[Date Prev][Date Next][Thread Prev][Thread Next][Date Index][Thread Index]
Re: Installing software without a package manager
"Koree A. Smith" <firstname.lastname@example.org> wrote:
> Especially if you're installing source or other versions of
> software that your system's package management already has.
Unfortunately, that conflicts with enterprise configuration
The only limited application of a "ports" approach in a "packages"
distro I've seen are when you need developer-level packages -- e.g.,
Java, Perl, Python, etc... Those are fairly self-contained
sub-systems in a system, but can be reproducable with those tools.
But for software that touches numerous aspects across an entire
filesystem -- I agree with Steve.
My _original_ point still stands -- Sun's RPM hierarchy sucks to the
point that it's just as bad as an installer (unless tamed by the
corresponding jpackage RPM). And with nVidia's good 2D support in
the stock Xorg releases, I typically don't need 3D for desktops.
When I do, I generate the RPM myself (burnt too many times by
Livna.ORG's nVidia driver).
> For example, I have installed spamassassin from source. The
> reason is to keep up with newer versions, as RHEL 3 is horribly
It's not "horribly behind," it's an enterprise distro that undergoes
_no_ "feature" changes once released -- only backports. If you don't
like that, run Fedora Core. It's quite a stable and reliable
I'm planning to upgrade to Fedora Core 5 when it's released from
Fedora Core 3. Just like I did to Fedora Core 3 from Fedora Core 1.
And Fedora Core 1 from Red Hat Linux 9. And Red Hat Linux 9 from Red
Hat Linux 7.3 some 4 or so years ago now.
> but, I can no longer use up2date to update that package,
Huh? Did your subscription expire? If so, then either renew it or
switch to CentOS. But if you're looking for "feature" changes,
you're running the _wrong_ distribution. You want to be running
Fedora Core and upgrading about every 12 months.
Features and stability are very mutually exclusive -- especially when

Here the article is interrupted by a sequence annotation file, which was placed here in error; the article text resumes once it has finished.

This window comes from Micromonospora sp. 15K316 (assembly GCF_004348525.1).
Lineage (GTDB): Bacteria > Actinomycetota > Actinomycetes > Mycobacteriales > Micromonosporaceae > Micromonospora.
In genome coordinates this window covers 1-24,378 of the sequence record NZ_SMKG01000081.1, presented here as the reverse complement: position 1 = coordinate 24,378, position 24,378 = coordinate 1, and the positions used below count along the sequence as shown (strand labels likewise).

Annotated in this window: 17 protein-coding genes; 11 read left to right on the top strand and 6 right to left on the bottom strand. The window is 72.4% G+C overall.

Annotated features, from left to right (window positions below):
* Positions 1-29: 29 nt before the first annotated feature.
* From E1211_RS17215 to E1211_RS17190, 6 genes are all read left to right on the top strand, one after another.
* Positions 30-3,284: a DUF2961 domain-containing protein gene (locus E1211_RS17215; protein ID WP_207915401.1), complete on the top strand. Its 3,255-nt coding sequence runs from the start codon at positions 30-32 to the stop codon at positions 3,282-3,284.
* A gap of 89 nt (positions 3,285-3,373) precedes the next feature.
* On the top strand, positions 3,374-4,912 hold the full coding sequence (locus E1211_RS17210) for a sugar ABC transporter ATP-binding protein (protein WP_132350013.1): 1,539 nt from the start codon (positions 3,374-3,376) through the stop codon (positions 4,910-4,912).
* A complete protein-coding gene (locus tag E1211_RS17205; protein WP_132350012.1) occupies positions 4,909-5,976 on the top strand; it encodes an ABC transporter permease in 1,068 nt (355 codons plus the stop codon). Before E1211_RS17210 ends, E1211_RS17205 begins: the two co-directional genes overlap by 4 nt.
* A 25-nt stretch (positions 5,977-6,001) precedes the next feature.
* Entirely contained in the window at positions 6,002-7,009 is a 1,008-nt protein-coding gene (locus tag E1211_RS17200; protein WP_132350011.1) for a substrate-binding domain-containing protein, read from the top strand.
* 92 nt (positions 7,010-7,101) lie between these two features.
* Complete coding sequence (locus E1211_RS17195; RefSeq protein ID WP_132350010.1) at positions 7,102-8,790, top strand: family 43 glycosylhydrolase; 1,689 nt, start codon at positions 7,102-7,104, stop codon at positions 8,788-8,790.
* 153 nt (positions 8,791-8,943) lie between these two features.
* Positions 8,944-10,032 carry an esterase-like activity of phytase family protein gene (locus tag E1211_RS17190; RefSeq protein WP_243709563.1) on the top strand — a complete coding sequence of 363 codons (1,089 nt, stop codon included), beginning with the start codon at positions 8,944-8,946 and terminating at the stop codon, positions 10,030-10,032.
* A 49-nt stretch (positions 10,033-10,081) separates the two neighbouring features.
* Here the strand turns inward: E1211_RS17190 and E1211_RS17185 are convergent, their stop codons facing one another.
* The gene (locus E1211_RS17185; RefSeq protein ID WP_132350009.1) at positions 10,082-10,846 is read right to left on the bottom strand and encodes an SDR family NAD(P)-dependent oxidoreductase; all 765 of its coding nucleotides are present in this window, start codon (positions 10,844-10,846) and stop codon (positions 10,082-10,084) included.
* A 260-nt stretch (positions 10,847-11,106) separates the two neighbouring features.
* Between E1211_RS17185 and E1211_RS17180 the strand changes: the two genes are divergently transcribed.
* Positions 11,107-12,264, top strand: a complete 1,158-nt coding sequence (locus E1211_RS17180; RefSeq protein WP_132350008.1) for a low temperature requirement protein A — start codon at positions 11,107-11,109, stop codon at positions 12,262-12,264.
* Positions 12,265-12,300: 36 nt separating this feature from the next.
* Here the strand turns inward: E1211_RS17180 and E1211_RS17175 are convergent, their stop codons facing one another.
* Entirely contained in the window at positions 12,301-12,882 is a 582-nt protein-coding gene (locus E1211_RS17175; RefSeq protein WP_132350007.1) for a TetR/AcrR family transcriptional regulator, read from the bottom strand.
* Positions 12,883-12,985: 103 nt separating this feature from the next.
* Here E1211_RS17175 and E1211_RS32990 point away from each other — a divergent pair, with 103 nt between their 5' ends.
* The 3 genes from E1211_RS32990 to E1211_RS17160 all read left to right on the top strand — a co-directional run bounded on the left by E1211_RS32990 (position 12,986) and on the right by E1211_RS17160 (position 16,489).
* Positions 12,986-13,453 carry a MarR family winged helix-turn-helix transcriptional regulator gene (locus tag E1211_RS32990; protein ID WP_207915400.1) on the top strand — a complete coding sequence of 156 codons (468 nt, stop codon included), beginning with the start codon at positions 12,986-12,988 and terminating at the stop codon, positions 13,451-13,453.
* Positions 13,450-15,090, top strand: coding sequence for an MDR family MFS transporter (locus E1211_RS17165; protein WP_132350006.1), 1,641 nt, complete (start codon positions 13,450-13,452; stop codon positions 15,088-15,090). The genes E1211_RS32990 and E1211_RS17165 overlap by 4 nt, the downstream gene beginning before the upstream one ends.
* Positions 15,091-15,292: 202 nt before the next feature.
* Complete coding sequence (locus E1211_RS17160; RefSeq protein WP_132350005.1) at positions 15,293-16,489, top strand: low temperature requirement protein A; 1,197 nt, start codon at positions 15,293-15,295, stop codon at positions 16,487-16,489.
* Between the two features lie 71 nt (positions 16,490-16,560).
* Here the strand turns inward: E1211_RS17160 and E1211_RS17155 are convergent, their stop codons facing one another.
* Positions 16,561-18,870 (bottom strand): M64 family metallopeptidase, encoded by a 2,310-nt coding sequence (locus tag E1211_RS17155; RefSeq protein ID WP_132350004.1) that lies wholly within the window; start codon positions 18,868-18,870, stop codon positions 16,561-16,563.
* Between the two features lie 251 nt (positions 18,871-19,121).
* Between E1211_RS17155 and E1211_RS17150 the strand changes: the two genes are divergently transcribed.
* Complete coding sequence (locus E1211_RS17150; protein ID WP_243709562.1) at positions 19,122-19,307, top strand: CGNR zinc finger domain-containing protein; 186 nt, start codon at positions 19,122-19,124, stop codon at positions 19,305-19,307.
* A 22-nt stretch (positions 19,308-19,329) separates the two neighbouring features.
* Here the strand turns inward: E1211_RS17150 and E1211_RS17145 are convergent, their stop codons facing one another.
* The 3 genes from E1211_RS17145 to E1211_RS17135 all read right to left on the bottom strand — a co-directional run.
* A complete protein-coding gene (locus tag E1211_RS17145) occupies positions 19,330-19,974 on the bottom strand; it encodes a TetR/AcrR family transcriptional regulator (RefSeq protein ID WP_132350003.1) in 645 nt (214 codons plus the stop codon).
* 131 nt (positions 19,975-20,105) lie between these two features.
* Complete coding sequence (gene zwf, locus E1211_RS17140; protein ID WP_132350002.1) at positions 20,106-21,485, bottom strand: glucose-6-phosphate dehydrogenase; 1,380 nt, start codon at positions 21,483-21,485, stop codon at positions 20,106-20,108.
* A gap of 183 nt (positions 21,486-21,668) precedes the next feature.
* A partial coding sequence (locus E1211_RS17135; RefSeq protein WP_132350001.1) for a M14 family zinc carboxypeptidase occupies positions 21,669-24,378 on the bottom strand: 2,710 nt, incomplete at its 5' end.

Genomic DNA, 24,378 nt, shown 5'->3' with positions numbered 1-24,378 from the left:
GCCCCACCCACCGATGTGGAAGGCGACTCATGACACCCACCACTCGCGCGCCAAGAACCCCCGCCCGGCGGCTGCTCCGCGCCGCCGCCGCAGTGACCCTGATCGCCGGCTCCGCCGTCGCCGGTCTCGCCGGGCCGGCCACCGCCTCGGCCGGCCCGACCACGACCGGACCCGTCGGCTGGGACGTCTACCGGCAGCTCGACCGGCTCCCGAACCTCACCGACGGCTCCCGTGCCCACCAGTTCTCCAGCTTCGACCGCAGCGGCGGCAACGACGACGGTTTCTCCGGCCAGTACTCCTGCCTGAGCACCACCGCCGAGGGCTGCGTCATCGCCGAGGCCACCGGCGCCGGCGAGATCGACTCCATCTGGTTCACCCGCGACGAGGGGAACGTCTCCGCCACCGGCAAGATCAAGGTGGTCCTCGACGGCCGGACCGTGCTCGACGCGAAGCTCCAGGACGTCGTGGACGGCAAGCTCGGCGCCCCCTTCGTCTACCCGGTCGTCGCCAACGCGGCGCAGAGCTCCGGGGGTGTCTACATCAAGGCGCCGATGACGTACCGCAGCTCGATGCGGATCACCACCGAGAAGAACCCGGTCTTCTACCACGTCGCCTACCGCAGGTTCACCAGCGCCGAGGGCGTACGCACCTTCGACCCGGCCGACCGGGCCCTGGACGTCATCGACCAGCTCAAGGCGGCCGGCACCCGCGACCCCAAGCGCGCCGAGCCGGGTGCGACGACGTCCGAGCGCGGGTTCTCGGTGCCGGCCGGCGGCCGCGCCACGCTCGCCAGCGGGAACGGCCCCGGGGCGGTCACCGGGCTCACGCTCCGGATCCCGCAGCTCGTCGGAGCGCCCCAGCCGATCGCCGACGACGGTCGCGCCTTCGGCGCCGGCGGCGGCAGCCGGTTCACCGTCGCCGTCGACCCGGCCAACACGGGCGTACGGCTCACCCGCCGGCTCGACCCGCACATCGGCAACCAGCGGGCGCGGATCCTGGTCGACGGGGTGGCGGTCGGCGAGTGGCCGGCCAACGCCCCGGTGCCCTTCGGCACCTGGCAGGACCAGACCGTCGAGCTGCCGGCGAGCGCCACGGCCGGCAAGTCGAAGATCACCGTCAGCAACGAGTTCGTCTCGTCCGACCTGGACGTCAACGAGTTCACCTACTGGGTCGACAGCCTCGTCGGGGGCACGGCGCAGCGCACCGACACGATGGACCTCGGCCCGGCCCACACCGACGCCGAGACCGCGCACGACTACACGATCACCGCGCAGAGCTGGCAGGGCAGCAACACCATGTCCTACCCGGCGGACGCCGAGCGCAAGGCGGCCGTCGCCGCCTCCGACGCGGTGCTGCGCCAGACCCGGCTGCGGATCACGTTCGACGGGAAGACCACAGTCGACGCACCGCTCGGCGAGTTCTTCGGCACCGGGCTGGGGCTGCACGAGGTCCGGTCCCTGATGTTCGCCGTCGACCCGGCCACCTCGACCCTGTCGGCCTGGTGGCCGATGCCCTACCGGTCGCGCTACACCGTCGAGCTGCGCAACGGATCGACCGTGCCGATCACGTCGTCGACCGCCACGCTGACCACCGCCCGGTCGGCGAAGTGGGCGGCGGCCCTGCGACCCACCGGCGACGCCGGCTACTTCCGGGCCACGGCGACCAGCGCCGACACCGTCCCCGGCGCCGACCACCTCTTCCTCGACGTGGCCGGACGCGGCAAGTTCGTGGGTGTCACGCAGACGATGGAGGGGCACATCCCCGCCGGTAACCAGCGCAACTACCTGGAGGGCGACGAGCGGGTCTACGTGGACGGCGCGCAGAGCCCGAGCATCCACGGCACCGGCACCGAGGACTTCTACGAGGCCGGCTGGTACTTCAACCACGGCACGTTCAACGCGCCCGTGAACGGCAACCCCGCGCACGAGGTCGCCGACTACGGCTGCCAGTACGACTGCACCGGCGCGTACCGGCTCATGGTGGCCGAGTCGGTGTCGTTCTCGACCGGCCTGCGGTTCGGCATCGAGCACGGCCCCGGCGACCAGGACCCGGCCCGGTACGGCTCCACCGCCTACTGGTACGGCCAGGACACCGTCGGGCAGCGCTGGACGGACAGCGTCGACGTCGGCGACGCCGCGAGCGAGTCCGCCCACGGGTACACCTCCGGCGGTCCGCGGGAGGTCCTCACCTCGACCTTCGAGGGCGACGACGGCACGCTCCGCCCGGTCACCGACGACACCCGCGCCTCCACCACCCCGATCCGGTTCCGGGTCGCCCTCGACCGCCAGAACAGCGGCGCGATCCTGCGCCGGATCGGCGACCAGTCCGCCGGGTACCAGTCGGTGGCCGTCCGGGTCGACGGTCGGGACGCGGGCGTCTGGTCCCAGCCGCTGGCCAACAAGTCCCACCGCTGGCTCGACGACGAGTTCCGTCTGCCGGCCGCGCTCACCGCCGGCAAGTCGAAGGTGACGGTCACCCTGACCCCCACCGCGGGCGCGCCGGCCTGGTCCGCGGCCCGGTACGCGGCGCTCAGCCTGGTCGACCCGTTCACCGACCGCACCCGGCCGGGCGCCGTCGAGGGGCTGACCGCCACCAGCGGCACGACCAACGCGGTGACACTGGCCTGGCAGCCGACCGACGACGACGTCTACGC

it comes to a proven, integration-tested distribution. That was one
of the major reasons for the split from a single product line which
was failing to address both (let alone the additional trademark
> and everyone's bayesian filter data is locked into the version I
> have now. It would be a pain to roll it back.
> However, I've installed Undernet ircd from source, and it's not an
> issue. RHEL3 doesn't have an ircd package.
Consider "checkinstall" to generate a RPM. You merely replace it as
your "make install" step when building.
Otherwise, consider CentOS Plus, DAG or other 3rd repositories.
> I would agree that installing drivers or libraries, and not using
> your package management is a bad idea. Unless you *really* know
> what you're doing.
I would argue you should at least use "checkinstall" to generate a
RPM -- saving you a lot of the grief that Steve was mentioning.
> This is just my opinion, of course.
Again, Steve is correct. RPM when you can. Use checkinstall when
you can't. If it's something that's got an installer, learn how to
repackage it into RPM (of which nVidia's driver/GLX _can_ be done).
Bryan J. Smith Professional, Technical Annoyance
*** Speed doesn't kill, difference in speed does ***
To unsubscribe, send email to email@example.com with
"unsubscribe silug-discuss" in the body.